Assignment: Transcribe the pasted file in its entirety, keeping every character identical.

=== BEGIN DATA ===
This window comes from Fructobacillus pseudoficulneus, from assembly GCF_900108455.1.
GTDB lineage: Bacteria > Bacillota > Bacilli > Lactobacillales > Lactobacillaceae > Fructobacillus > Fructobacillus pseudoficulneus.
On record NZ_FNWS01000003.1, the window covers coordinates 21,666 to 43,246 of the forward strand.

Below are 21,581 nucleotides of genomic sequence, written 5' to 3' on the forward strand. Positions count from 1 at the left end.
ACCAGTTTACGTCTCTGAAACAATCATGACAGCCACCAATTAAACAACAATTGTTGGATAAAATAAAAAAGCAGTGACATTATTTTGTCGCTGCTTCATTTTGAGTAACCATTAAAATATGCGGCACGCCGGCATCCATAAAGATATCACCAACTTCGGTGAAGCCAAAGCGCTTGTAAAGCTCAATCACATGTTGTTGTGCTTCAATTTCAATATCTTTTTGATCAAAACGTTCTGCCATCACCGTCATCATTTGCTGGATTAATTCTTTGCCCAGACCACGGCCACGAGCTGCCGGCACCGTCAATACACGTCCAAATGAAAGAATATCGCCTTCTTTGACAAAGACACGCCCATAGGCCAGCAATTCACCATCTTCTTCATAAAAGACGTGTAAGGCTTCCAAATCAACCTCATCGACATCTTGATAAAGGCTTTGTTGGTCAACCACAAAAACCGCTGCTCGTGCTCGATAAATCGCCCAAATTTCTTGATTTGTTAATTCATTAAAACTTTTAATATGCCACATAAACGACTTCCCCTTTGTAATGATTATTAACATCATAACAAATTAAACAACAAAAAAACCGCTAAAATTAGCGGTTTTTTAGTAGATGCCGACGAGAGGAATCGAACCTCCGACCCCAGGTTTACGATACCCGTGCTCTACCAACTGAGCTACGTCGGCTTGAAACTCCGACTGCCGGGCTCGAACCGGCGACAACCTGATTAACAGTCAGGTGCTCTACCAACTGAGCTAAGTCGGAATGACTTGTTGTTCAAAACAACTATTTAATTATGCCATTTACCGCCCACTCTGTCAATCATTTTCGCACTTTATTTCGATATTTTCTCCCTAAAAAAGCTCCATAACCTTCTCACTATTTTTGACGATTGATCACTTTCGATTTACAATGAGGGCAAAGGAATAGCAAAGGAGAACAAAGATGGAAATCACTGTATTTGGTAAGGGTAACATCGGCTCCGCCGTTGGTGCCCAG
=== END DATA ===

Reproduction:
This window comes from Fructobacillus pseudoficulneus, from assembly GCF_900108455.1.
GTDB lineage: Bacteria > Bacillota > Bacilli > Lactobacillales > Lactobacillaceae > Fructobacillus > Fructobacillus pseudoficulneus.
On record NZ_FNWS01000003.1, the window covers coordinates 21,666 to 43,246 of the forward strand.

Below are 21,581 nucleotides of genomic sequence, written 5' to 3' on the forward strand. Positions count from 1 at the left end.
ACCAGTTTACGTCTCTGAAACAATCATGACAGCCACCAATTAAACAACAATTGTTGGATAAAATAAAAAAGCAGTGACATTATTTTGTCGCTGCTTCATTTTGAGTAACCATTAAAATATGCGGCACGCCGGCATCCATAAAGATATCACCAACTTCGGTGAAGCCAAAGCGCTTGTAAAGCTCAATCACATGTTGTTGTGCTTCAATTTCAATATCTTTTTGATCAAAACGTTCTGCCATCACCGTCATCATTTGCTGGATTAATTCTTTGCCCAGACCACGGCCACGAGCTGCCGGCACCGTCAATACACGTCCAAATGAAAGAATATCGCCTTCTTTGACAAAGACACGCCCATAGGCCAGCAATTCACCATCTTCTTCATAAAAGACGTGTAAGGCTTCCAAATCAACCTCATCGACATCTTGATAAAGGCTTTGTTGGTCAACCACAAAAACCGCTGCTCGTGCTCGATAAATCGCCCAAATTTCTTGATTTGTTAATTCATTAAAACTTTTAATATGCCACATAAACGACTTCCCCTTTGTAATGATTATTAACATCATAACAAATTAAACAACAAAAAAACCGCTAAAATTAGCGGTTTTTTAGTAGATGCCGACGAGAGGAATCGAACCTCCGACCCCAGGTTTACGATACCCGTGCTCTACCAACTGAGCTACGTCGGCTTGAAACTCCGACTGCCGGGCTCGAACCGGCGACAACCTGATTAACAGTCAGGTGCTCTACCAACTGAGCTAAGTCGGAATGACTTGTTGTTCAAAACAACTATTTAATTATGCCATTTACCGCCCACTCTGTCAATCATTTTCGCACTTTATTTCGATATTTTCTCCCTAAAAAAGCTCCATAACCTTCTCACTATTTTTGACGATTGATCACTTTCGATTTACAATGAGGGCAAAGGAATAGCAAAGGAGAACAAAGATGGAAATCACTGTATTTGGTAAGGGTAACATCGGCTCCGCCGTTGGTGCCCAG